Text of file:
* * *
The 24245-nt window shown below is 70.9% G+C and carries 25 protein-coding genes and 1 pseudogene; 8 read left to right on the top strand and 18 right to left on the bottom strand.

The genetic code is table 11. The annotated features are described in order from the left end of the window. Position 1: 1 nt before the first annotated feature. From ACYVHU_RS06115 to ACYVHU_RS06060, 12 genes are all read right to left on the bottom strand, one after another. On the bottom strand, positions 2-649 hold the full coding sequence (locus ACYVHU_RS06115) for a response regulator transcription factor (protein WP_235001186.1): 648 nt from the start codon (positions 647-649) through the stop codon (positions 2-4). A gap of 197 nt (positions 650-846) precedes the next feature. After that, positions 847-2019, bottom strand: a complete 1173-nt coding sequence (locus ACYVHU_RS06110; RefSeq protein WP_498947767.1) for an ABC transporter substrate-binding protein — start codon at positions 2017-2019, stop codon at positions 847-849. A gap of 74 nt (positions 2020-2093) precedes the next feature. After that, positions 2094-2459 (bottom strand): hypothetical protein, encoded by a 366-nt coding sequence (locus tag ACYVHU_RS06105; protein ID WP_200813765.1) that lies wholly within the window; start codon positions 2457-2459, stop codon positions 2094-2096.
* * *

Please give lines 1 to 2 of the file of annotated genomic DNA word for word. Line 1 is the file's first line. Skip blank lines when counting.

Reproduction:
The 24245-nt window shown below is 70.9% G+C and carries 25 protein-coding genes and 1 pseudogene; 8 read left to right on the top strand and 18 right to left on the bottom strand.

The genetic code is table 11. The annotated features are described in order from the left end of the window. Position 1: 1 nt before the first annotated feature. From ACYVHU_RS06115 to ACYVHU_RS06060, 12 genes are all read right to left on the bottom strand, one after another. On the bottom strand, positions 2-649 hold the full coding sequence (locus ACYVHU_RS06115) for a response regulator transcription factor (protein WP_235001186.1): 648 nt from the start codon (positions 647-649) through the stop codon (positions 2-4). A gap of 197 nt (positions 650-846) precedes the next feature. After that, positions 847-2019, bottom strand: a complete 1173-nt coding sequence (locus ACYVHU_RS06110; RefSeq protein WP_498947767.1) for an ABC transporter substrate-binding protein — start codon at positions 2017-2019, stop codon at positions 847-849. A gap of 74 nt (positions 2020-2093) precedes the next feature. After that, positions 2094-2459 (bottom strand): hypothetical protein, encoded by a 366-nt coding sequence (locus tag ACYVHU_RS06105; protein ID WP_200813765.1) that lies wholly within the window; start codon positions 2457-2459, stop codon positions 2094-2096.